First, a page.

Rouf, Kazi Abdur*
Ontario Institute for Studies in Education, University of Toronto, Canada (firstname.lastname@example.org)
Fifty percent of people all over the world are suffering from a lack basic needs. Even poor women are denied their equality of human rights. Equality of rights for these women would mean access to food, clothing, shelter, and credit as well as liberation from exploitative forms of income generation such as domestic work, child labor and trafficking. Women in Bangladesh suffer from inequality of rights on quite an unimaginable level and their socio-economic development has been largely impeded. Thus, these poor women depend on others to survive. Human capability services like education and skills development services are not generated nor tailored to them particularly at the village level which affects the basic human rights of these women. Without educational, health, economic and social services at the village grass-roots level, poor people suffer most in Bangladesh. Although the Constitution of Bangladesh appears to strongly approve gender equality and positive action that guarantees women’s full participation in social, economic and political life, it is clear that full support is absent. Ironically, the disadvantaged poor people specifically are struggling to fulfill their basic human needs and are aware of their basic human rights. Although some steps have been made to reduce gender inequality, some laws still lag behind and many discriminatory practices are found in the customary laws, which still remain in force. A solution that has offered to assist poor women in Bangladesh through micro-credit organizations (MFIs) like Grameen Bank credit, that create opportunities for these women to help educate themselves and overcome poverty in Bangladesh. However, human rights education at the grass roots level is very nominal. Hence focus on human rights education extension programs are urgently required to establish basic human rights.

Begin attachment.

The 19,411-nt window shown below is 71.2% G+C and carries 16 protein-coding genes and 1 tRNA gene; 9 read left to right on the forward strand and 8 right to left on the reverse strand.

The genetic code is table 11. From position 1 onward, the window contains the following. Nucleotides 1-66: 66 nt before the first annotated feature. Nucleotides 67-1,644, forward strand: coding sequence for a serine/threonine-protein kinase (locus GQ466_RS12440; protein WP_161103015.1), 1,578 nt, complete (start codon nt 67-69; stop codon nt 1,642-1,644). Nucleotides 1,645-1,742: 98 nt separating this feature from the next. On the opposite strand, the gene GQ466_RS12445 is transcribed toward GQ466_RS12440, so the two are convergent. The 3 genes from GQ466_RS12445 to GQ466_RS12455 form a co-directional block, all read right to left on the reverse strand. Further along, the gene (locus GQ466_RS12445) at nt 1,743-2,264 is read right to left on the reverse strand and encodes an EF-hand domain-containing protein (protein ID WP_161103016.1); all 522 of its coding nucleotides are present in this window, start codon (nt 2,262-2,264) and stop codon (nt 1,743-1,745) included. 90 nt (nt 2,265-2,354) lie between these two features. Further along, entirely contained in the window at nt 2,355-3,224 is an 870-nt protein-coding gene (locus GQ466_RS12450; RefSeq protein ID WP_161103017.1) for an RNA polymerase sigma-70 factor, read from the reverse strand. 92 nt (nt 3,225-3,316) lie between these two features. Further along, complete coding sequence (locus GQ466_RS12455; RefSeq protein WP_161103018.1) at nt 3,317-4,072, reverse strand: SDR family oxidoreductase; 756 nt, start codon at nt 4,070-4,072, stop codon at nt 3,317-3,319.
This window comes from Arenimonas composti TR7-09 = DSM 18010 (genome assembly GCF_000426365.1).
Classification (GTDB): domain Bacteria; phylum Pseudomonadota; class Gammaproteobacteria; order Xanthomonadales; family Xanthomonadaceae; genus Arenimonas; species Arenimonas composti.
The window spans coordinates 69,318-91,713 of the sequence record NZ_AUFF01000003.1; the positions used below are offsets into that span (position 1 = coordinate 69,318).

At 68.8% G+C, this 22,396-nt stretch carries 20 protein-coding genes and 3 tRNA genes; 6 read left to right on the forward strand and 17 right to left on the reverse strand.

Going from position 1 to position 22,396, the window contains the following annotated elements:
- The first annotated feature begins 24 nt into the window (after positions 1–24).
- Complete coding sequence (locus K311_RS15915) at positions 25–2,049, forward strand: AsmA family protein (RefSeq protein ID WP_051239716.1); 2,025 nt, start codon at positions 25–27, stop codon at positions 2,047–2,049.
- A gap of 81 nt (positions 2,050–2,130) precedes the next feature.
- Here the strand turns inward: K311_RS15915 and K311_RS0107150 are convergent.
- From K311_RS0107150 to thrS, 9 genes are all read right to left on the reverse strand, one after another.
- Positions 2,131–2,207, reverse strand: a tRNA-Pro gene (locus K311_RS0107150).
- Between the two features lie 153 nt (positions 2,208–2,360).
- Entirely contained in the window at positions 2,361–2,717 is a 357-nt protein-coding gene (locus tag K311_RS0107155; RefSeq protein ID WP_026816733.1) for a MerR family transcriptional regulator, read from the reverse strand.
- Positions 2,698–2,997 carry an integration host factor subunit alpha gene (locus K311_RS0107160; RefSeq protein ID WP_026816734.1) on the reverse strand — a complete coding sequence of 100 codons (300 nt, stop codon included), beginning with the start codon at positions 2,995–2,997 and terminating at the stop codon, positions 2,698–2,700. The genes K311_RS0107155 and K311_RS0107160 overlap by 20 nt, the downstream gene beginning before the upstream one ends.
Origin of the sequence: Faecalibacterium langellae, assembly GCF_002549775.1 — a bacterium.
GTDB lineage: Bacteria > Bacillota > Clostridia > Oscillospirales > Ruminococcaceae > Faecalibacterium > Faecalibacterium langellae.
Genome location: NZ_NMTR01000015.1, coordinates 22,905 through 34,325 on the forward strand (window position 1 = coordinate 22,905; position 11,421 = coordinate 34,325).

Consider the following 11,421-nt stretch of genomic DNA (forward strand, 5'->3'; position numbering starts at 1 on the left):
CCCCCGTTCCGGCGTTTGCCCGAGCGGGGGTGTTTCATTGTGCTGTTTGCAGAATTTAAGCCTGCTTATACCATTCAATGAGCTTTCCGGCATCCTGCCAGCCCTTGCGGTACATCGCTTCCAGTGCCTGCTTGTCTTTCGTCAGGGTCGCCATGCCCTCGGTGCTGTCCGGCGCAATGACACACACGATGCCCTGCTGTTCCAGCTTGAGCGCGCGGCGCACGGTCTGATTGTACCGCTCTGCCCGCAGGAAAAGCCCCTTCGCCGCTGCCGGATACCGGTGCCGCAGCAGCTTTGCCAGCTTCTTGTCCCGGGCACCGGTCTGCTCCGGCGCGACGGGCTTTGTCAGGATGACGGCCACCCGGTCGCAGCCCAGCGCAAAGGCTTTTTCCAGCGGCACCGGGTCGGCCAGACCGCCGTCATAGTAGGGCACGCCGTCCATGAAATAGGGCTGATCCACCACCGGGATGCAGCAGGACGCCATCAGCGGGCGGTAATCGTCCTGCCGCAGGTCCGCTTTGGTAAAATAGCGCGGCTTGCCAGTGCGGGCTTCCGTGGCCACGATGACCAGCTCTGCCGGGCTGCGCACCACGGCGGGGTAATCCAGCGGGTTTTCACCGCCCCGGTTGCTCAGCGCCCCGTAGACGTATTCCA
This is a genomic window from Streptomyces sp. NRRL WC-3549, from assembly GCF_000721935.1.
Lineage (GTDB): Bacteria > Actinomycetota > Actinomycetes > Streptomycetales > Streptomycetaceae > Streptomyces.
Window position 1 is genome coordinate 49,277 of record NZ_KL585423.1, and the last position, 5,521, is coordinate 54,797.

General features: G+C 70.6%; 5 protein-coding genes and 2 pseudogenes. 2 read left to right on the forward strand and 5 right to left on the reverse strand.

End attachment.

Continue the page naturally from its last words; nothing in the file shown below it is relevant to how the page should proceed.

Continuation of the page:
Keywords: Grameen Bank; human rights; women human rights; micro-credit; feminization of poverty; participatory development; women empowerment